We’ve talked about the problem the eyes and brain have adjusting to things near and far. But what else will affect our “collision avoidance judgment”? The following are some examples:

  • weather conditions—clear days versus hazy days;
  • windshield condition—clean versus dirty or scratched. Remember when you look at a plane in the distance, it will first appear as a “spot” on the windshield. But if you already have a number of “spots,” you may not catch the one that is closing in on you at 150 mph;
  • where the sun is—a sun glaring in the windshield makes seeing distances impossible;
  • pilot’s eye condition—wearing glasses or even sunglasses;
  • optical illusions—how many times have you been flying, and seen something shiny in the distance that looks like a large aircraft coming at you, only to have it turn out to be the sun reflecting off a building? How many times have you seen what looks to be another plane doing aerobatics in the distance, only to have it turn out to be a model plane just in front of you?
  • aircraft design—many aircraft have blind spots. They must be recognized and compensated for;
  • some pilots do not properly “fit” their aircraft, that is, they do not have a good view over the dash because their seats are too low, or the windshield area restricted;
  • stress, alcohol, fatigue;
  • distractions—an engine that is not running right, or an engine gauge that suddenly starts to move into the danger zone;
  • daydreaming;
  • colour of the planes—picture two white planes over a frozen, snow-covered lake, or two dark colored planes just before dusk;
  • a dark aircraft below you over a dark field, or set of buildings.

But is there one good way to scan? If there is, I haven’t found it. Each plane I have flown is different. Each has its own little blind spots, which only seem to become evident the more the plane is flown. Thus, the pilot who is “married” to his plane will be able to “find that certain way of doing it” that is comfortable for him and his “partner.” Also, each phase of flight generally requires a different kind of scan.

The following are some techniques that all pilots should start from and then build on:

  • Don’t glance quickly!
  • Don’t stare at one area for long periods of time.
  • When you look at an area, look at the area up and down in a specific area. This area should be about 10 to 15° up-down-left-right looking for movement, then move over a little, and repeat. This may sound like it will take a long time—in fact it takes relatively little time when practiced.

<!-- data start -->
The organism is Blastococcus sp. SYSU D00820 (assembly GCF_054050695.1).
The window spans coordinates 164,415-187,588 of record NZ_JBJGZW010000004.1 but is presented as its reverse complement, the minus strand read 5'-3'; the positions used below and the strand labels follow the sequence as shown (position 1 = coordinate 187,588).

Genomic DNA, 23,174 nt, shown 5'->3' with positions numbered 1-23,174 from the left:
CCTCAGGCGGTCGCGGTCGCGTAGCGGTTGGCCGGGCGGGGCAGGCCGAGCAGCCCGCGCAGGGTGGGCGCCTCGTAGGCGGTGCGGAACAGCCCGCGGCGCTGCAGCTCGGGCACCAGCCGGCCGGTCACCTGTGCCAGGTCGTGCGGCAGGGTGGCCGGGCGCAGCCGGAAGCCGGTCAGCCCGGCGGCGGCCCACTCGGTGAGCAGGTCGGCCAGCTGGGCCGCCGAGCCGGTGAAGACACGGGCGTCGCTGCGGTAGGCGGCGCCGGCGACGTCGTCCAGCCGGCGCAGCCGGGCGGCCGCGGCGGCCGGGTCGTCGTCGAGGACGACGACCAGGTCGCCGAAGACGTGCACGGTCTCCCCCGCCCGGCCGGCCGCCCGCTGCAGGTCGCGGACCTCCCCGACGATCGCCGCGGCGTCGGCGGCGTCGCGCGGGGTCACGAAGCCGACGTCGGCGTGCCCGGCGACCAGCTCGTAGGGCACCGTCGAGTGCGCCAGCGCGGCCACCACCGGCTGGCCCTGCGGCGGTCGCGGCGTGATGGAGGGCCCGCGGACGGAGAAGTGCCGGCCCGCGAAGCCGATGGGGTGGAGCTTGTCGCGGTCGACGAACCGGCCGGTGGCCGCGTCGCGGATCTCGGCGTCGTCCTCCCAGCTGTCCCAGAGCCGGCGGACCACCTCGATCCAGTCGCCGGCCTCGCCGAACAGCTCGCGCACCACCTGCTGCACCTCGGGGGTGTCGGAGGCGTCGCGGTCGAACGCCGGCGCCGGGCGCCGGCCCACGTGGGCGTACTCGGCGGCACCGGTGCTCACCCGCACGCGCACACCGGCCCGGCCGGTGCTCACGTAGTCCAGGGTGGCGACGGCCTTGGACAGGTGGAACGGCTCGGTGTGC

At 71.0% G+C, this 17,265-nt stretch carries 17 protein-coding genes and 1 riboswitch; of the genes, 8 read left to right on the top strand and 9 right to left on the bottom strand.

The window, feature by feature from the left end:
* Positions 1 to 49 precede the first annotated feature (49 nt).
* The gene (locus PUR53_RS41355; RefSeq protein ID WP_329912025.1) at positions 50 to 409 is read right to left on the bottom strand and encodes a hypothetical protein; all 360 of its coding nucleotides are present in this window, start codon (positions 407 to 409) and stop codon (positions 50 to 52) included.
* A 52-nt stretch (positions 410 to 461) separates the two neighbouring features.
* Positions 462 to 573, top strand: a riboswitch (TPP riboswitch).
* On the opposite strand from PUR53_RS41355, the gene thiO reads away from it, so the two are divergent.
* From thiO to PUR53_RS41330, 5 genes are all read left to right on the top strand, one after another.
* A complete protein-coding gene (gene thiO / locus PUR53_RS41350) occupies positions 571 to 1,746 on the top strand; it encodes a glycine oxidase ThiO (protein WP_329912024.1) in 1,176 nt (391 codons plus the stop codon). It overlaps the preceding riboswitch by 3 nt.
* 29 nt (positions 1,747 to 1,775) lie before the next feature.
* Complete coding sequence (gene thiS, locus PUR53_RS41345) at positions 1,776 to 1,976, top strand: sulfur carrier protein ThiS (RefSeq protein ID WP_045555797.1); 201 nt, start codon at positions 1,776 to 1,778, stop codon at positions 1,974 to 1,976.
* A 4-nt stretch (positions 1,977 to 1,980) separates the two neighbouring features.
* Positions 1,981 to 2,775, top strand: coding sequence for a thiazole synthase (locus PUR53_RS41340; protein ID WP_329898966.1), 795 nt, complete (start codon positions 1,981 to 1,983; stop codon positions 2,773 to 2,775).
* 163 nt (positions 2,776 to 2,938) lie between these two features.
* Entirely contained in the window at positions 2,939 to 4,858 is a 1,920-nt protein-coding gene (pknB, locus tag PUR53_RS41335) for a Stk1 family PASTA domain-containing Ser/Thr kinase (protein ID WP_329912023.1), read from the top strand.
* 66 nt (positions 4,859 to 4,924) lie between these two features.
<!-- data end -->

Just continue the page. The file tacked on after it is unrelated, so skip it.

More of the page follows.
• Look first to the area that poses the most danger to you for the phase of flight you are in. If you are turning onto base, take a good look before the turn, during the turn, and ahead of the turn. As well, look over to the area that other planes might be coming in at you on if their circuit were to be further out than yours.
  • If you have radios, clear yourself before all turns.
  • While on approach, especially on the downwind leg, look for shadows of aircraft on the ground. By practicing this, you will get in the habit of looking down while landing—and a plane that is hard to see above or below you will usually cast a shadow to one side or the other.
  • A good practice to get into is doing gentle “S” turns while climbing out or landing.
  • Ultralight pilots should aim to touch down one-third of the way down the runway. Why? Because conventional pilots generally aim for the numbers at the end of the runway—thus, your higher approach will make you visible to the conventional plane below you, take you farther down the field with more time to react, and in the case of an engine out, you can still make the field.
  • If you are at altitude and flying cross-country, then a scan 60° to the right and left from a centre line and 10 to 15° up and down should allow the eyes to catch movement all the way over to the side windows.

Hopefully the above will help you fly safely, and so will the addition of strobe lights on your wing tips and fuselage, and a landing light or landing lights on the nose or wing struts. Aircraft colours such as yellow or other contrasting colours to the sky and clouds will also help in making your plane more visible in the sky (this from a man who is totally colour blind).

Here are a couple of questions you should be able to answer, if not—hit the books!

When two aircraft are converging head on, what should each pilot do?

How do you properly overtake a slower aircraft?

For more information on safe ultralight tips and news, visit http://www.ultralight.ca/.


During a three-year study of mid-air collisions involving civilian aircraft, the U.S. National Transportation Safety Board (NTSB) determined that:

  1. The occupants of most mid-air collisions were on a recreational flight with no flight plan filed.
  2. Nearly all mid-air collisions occurred in VFR conditions during weekend daylight hours.
  3. The majority of mid-air collisions were the result of a faster aircraft overtaking and hitting a slower aircraft.
  4. No pilot is immune. Experience levels in the study ranged from initial solo to the 15 000 hr veteran.
  5. The vast majority of mid-air collisions occurred at uncontrolled airports below 3 000 ft.
  6. En route mid-air collisions occurred below 8 000 ft and within 25 mi. of the airport.
  7. Flight instructors were onboard one of the aircraft in 37 percent of the mid-air collisions.